Carthage in North Africa was one of the most powerful cities of the ancient world, spawning the powerful Carthaginian Empire which dominated much of the western Mediterranean as an important – and resultantly affluent – trading hub.
Today, the extensive ruins of this famed city can be found on the outskirts of modern day Tunis.
Carthage itself was central to the history of the ancient world. Legend states that the city was founded by the Phoenician Queen Dido in the 9th Century BC and the ancient metropolis certainly rose to prominence over the next 500 years.
However, three long and brutal wars with Rome, known as the Punic Wars, eventually led to the downfall and destruction of Carthage in 146 BC. It is even said the Romans salted the earth so nothing more could live on the site of the once-dominant city.
Having destroyed the Carthaginian Empire, the Romans later realised the potential in the strategic location of the site. In the 1st Century AD they re-founded Carthage and it grew to become one of the most important cities of the Roman Empire.
As Rome’s power waned, Carthage was briefly captured by the Vandals in the 5th Century AD before Byzantine forces re-took the city. In 698 AD, after many years of hard fighting the city was finally captured by the forces of the Umayyad Caliphate who founded the new city of Tunis nearby, leaving the ancient metropolis to fade into history.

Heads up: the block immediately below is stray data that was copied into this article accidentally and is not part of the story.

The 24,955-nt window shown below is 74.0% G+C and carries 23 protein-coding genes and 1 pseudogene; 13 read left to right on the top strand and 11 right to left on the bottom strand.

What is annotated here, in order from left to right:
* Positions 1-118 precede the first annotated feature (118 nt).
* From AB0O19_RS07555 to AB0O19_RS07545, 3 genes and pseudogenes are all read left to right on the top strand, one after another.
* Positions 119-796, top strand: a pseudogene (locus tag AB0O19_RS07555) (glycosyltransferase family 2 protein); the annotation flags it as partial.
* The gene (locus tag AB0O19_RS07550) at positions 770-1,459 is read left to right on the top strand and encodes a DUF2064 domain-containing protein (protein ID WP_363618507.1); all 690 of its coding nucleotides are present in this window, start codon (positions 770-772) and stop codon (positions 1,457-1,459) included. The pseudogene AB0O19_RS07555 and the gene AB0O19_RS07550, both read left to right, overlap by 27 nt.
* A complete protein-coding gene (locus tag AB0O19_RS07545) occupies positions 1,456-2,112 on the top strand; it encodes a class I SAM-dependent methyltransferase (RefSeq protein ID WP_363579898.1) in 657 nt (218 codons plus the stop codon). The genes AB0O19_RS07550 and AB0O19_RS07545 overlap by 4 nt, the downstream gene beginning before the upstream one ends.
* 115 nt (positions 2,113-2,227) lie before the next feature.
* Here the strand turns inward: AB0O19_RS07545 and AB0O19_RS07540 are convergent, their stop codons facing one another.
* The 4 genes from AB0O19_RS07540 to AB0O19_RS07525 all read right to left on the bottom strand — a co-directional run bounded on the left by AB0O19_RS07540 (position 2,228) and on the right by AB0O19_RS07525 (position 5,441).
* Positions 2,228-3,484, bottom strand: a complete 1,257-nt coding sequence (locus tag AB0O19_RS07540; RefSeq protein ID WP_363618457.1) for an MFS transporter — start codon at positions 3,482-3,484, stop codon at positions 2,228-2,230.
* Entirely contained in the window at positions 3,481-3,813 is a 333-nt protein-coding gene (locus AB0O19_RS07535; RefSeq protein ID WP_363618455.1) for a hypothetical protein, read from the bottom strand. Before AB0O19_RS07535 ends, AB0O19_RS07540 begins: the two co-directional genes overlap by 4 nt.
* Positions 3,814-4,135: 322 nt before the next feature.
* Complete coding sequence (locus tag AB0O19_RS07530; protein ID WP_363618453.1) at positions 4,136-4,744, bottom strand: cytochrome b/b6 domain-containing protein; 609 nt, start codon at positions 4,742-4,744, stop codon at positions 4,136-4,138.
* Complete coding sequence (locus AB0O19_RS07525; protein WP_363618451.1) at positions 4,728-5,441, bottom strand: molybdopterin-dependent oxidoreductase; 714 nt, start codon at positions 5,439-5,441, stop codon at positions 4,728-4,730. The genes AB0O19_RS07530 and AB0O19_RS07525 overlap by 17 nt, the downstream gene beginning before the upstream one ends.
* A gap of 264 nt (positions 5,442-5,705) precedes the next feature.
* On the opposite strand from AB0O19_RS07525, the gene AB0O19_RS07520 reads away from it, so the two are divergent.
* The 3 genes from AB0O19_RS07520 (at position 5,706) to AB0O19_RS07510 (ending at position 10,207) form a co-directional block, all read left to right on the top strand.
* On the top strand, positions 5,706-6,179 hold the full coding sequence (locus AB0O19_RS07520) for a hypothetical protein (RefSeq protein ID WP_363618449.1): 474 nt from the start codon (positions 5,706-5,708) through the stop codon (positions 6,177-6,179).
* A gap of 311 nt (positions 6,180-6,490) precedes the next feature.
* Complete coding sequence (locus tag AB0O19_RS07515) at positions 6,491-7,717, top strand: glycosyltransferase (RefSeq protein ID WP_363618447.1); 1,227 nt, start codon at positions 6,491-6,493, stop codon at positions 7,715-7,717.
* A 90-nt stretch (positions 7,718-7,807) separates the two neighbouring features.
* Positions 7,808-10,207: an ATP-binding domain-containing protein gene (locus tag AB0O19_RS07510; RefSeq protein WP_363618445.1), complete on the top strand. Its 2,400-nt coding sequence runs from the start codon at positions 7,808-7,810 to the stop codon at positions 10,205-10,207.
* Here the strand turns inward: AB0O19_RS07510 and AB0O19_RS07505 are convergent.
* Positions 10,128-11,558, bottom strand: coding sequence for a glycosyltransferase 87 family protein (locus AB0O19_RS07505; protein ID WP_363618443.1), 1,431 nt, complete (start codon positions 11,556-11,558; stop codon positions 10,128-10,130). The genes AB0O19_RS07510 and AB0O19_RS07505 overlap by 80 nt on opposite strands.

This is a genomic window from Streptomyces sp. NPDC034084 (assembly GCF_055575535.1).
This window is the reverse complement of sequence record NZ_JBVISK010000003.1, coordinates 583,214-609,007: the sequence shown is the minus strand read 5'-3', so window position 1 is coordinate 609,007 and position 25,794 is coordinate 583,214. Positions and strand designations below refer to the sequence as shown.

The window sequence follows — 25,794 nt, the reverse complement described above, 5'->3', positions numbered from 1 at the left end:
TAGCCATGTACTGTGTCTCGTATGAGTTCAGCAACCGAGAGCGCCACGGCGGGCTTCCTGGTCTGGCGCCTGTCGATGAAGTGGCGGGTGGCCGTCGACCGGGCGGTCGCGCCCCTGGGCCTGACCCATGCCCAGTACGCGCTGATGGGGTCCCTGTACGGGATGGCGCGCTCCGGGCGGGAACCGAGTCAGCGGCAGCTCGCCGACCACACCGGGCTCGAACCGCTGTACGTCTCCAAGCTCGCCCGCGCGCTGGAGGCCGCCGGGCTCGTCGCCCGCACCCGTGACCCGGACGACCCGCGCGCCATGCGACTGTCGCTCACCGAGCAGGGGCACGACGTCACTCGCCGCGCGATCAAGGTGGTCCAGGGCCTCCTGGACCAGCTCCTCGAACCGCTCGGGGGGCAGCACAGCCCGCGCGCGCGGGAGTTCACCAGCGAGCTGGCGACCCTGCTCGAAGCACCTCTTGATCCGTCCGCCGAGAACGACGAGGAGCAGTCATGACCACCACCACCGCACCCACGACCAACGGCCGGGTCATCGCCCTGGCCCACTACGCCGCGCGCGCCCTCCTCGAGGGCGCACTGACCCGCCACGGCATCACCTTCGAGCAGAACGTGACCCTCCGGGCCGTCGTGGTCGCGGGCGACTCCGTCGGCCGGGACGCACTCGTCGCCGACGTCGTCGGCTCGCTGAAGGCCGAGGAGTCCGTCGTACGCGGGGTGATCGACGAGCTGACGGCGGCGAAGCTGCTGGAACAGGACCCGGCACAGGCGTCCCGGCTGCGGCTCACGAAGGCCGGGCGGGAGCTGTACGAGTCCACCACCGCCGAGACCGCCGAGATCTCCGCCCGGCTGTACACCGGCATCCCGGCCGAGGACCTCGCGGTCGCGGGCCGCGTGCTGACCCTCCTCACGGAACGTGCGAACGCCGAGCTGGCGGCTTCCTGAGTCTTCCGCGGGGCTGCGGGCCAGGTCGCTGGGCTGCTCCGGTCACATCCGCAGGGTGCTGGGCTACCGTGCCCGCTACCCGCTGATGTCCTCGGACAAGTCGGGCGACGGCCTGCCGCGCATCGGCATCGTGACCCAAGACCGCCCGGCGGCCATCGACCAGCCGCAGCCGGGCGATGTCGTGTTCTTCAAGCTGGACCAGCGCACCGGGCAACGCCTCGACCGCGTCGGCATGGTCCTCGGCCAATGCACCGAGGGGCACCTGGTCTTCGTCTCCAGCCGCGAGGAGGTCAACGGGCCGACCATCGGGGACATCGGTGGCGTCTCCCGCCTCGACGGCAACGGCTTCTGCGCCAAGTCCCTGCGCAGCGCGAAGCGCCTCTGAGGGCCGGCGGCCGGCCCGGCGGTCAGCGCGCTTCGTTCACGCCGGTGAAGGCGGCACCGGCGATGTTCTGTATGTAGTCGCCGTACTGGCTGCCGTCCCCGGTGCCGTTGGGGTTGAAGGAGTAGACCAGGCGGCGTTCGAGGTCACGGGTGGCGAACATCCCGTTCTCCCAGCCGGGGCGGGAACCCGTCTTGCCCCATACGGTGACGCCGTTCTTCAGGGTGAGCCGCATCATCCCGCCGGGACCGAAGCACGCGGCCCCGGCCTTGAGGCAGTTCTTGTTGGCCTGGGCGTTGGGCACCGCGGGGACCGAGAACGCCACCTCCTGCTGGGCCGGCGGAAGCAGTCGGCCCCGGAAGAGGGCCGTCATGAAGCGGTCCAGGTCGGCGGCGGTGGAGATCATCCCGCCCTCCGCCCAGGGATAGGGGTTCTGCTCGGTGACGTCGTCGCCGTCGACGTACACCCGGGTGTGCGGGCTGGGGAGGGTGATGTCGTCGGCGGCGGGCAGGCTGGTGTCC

Time has significantly taken its toll on the site and little remains of ancient Carthage today are spread over quite a broad area. The best way to begin exploring these ruins is probably by visiting Byrsa Hill and the Carthage Museum. The museum hosts a collection of Carthaginian (Punic) and Roman artefacts including marble sarcophagi and an impressive model of Punic Carthage which helps you envisage the ancient city.
Other key points of interest include the impressive Antonine Baths, the Roman Amphitheater, Roman villas and reconstructed Roman theatre of Carthage. Among the best preserved Punic remains are the Magon Quarter, Punic Port and unnerving Sanctuary of Tophet. After exploring the remains, be sure to pause and admire the stunning coastal views across the Mediterranean.
Additionally, you can explore all the sites of Carthage on our Carthage Sites Map feature.
Getting to Carthage
Along the N9 road towards the coast from Tunis, Carthage is reached by car in around 20 minutes. Although an easy alternative of reaching Carthage from central Tunis is via local transport. The TMG light railway Carthage-Byrsa station is within the ancient site, and there is a daily service running from the early morning until midnight.
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